Identifying maternal and infant factors associated with newborn size in rural Bangladesh by partial least squares (PLS) regression analysis

Alamgir Kabir, Jahanur Rahman, Abu Ahmed Shamim, Rolf D.W. Klemm, Alain B. Labrique, Mahbubur Rashid, Parul Christian, Keith P. West

Research output: Contribution to journalArticlepeer-review


Birth weight, length and circumferences of the head, chest and arm are key measures of newborn size and health in developing countries. We assessed maternal socio-demographic factors associated with multiple measures of newborn size in a large rural population in Bangladesh using partial least squares (PLS) regression method. PLS regression, combining features from principal component analysis and multiple linear regression, is a multivariate technique with an ability to handle multicollinearity while simultaneously handling multiple dependent variables. We analyzed maternal and infant data from singletons (n = 14,506) born during a double-masked, cluster-randomized, placebo-controlled maternal vitamin A or β-carotene supplementation trial in rural northwest Bangladesh. PLS regression results identified numerous maternal factors (parity, age, early pregnancy MUAC, living standard index, years of education, number of antenatal care visits, preterm delivery and infant sex) significantly (p<0.001) associated with newborn size. Among them, preterm delivery had the largest negative influence on newborn size (Standardized β = -0.29 − -0.19; p<0.001). Scatter plots of the scores of first two PLS components also revealed an interaction between newborn sex and preterm delivery on birth size. PLS regression was found to be more parsimonious than both ordinary least squares regression and principal component regression. It also provided more stable estimates than the ordinary least squares regression and provided the effect measure of the covariates with greater accuracy as it accounts for the correlation among the covariates and outcomes. Therefore, PLS regression is recommended when either there are multiple outcome measurements in the same study, or the covariates are correlated, or both situations exist in a dataset.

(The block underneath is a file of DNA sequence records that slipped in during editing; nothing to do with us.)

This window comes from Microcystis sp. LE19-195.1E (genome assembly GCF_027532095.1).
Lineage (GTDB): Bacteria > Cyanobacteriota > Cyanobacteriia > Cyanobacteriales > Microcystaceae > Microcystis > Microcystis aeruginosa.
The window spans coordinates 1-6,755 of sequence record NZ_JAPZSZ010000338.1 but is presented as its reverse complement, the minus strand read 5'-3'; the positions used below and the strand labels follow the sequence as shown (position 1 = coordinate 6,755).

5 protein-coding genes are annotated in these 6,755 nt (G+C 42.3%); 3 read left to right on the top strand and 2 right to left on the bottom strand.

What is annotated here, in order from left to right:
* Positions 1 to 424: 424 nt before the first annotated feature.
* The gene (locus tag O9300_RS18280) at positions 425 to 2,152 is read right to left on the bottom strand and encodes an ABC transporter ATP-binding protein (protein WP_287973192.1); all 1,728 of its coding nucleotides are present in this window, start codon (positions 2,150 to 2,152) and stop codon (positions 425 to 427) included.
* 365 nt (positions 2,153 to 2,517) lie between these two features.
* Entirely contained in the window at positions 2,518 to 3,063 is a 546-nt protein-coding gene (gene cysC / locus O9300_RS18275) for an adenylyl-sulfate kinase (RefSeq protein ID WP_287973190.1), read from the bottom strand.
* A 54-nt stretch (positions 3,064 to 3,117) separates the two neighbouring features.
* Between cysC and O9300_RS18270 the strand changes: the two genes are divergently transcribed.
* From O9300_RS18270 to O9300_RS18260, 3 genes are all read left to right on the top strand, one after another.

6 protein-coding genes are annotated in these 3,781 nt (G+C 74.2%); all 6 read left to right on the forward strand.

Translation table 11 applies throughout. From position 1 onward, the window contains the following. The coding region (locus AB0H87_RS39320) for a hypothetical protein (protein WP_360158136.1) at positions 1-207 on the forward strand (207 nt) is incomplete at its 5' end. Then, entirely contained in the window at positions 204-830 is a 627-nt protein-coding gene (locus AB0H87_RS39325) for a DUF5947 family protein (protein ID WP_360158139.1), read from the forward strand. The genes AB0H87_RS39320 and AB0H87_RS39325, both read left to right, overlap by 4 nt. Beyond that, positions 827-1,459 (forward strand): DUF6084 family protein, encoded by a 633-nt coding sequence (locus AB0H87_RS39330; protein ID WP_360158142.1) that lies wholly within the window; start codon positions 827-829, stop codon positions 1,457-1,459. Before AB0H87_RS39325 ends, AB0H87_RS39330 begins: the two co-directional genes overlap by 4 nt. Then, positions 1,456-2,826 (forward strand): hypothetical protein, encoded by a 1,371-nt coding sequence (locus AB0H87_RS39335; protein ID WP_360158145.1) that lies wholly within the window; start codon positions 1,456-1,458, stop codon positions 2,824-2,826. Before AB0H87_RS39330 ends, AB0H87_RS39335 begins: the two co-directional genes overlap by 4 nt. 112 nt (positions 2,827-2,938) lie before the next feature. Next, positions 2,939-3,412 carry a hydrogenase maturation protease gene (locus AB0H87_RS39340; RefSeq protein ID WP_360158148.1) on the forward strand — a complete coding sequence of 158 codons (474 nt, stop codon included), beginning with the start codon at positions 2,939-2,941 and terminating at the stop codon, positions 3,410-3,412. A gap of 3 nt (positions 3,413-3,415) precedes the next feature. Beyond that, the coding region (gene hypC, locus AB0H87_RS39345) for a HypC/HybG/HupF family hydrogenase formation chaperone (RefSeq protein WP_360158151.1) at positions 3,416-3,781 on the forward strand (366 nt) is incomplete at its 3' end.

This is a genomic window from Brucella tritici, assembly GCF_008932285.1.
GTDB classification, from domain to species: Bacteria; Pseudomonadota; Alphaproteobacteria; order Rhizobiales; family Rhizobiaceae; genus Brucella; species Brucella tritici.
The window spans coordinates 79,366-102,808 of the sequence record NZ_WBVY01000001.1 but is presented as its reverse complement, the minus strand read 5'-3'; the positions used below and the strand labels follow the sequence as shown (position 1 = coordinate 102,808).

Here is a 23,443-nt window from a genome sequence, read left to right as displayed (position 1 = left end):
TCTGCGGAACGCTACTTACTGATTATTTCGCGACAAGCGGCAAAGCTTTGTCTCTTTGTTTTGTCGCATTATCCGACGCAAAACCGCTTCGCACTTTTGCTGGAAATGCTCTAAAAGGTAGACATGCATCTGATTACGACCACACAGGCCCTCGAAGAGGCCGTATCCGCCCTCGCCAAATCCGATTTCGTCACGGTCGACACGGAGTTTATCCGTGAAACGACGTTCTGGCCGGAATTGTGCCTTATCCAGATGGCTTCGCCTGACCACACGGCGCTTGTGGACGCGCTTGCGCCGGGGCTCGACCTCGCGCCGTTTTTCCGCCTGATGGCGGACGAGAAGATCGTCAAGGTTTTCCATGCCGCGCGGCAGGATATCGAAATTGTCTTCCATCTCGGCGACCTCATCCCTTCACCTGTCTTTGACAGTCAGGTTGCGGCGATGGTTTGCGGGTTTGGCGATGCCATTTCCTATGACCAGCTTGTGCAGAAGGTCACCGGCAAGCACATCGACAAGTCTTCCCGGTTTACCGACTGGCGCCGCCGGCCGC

Original languageEnglish (US)
Article numbere0189677
JournalPloS one
Issue number12
StatePublished - Dec 2017

ASJC Scopus subject areas

  • General


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